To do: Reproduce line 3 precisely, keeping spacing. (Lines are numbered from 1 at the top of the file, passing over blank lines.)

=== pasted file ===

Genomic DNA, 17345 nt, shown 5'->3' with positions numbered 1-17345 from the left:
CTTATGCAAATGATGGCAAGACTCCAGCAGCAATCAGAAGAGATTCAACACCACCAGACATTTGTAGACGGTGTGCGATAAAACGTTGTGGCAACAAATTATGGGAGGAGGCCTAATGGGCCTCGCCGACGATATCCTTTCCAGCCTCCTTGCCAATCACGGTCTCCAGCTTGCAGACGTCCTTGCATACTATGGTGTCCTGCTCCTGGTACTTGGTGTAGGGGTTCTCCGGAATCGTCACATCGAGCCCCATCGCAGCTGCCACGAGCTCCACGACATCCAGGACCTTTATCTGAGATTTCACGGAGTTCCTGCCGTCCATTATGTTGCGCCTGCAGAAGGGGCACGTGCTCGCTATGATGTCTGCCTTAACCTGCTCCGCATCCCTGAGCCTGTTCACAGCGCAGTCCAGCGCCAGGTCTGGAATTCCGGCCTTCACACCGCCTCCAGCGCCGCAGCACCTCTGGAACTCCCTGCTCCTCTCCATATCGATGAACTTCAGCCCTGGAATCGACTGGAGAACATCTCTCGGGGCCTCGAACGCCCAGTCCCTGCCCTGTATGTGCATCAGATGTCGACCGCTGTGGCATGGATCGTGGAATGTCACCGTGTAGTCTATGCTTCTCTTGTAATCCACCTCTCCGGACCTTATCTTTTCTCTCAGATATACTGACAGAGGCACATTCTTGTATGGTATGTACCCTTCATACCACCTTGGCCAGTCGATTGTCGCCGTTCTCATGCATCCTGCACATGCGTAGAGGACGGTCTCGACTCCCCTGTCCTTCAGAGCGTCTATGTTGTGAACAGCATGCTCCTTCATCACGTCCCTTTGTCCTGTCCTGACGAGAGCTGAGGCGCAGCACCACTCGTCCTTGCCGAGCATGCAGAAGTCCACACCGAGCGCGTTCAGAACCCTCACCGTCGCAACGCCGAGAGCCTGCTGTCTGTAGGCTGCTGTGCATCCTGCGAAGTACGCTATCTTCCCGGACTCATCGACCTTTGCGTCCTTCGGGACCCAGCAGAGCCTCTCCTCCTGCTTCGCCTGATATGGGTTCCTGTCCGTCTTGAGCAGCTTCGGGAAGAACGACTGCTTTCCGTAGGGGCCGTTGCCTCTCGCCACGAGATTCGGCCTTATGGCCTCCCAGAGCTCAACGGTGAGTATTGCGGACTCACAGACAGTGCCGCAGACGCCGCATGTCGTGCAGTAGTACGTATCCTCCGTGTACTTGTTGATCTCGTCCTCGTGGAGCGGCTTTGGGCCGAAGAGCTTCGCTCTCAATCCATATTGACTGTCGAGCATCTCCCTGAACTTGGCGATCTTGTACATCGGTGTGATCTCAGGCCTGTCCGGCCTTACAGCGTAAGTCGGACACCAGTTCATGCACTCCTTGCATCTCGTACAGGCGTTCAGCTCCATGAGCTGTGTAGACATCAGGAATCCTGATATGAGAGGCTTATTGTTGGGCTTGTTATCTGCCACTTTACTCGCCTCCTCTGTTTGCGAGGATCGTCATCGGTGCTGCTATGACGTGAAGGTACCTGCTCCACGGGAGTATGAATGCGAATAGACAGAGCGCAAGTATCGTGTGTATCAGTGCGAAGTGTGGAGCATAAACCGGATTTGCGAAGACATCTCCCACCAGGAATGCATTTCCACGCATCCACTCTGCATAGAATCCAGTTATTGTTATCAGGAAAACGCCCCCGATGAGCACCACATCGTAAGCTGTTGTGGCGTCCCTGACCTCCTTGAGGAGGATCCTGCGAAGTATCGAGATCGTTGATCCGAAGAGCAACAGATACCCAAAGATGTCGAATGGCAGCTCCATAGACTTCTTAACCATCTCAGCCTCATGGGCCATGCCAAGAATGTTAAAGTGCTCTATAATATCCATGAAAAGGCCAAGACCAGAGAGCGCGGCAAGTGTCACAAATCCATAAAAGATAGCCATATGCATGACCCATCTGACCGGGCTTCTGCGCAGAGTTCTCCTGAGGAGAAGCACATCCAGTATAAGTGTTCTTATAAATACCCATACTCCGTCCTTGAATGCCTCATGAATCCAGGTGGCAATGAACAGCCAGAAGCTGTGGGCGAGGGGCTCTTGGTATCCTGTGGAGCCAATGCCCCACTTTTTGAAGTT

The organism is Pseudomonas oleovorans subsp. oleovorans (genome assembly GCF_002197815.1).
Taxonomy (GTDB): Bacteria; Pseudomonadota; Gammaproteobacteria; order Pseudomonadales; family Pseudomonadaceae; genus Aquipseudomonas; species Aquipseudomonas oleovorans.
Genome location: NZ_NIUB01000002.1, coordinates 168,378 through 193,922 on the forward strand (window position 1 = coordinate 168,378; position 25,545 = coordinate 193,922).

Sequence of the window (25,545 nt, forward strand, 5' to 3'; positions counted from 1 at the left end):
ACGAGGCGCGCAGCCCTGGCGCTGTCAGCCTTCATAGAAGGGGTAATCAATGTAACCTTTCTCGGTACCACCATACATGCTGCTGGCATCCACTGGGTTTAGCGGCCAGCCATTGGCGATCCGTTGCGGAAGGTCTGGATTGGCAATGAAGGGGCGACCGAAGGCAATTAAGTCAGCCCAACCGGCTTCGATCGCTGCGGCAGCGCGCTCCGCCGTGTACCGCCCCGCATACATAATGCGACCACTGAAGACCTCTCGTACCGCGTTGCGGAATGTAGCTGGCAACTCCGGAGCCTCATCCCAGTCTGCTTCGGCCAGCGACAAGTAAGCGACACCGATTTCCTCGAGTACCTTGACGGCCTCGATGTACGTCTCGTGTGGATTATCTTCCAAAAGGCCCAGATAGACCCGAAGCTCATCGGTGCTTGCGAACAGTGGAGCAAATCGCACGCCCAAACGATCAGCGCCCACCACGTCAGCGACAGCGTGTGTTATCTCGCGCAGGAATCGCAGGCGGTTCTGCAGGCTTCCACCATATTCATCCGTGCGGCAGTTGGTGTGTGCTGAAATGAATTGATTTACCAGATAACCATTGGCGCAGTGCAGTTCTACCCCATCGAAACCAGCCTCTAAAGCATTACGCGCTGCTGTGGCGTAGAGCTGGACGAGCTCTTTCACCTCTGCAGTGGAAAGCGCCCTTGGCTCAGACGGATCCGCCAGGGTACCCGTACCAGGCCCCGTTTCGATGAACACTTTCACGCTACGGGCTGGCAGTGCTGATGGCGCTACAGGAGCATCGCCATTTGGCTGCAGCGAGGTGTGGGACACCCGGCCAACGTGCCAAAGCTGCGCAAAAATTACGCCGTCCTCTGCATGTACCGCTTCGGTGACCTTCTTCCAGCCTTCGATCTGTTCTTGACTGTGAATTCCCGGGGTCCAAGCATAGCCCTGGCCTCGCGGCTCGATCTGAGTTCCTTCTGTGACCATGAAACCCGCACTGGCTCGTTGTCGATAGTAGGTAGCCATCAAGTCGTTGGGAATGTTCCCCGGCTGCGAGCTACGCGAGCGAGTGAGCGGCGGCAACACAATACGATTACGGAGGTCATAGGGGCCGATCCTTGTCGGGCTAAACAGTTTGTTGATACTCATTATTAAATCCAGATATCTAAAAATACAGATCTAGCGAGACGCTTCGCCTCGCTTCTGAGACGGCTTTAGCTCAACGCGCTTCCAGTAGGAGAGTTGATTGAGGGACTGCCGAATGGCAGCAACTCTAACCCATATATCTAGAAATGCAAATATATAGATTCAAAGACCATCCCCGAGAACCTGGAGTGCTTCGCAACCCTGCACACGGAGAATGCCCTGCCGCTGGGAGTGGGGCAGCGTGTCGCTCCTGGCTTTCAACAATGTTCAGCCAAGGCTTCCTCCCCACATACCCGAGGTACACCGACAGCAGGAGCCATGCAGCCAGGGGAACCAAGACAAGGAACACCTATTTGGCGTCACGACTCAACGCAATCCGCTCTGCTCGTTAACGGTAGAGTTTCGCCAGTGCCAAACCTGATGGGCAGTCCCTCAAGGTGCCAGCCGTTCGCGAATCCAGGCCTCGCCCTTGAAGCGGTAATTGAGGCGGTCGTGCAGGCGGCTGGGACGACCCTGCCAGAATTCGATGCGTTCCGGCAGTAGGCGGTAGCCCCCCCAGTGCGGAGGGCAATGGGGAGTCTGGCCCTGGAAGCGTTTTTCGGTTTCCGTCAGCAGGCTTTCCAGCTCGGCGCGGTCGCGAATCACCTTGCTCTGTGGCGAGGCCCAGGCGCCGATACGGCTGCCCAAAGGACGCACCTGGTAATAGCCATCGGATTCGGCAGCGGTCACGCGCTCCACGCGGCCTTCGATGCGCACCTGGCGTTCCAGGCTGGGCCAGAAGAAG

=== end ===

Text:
The organism is Pseudomonas oleovorans subsp. oleovorans (genome assembly GCF_002197815.1).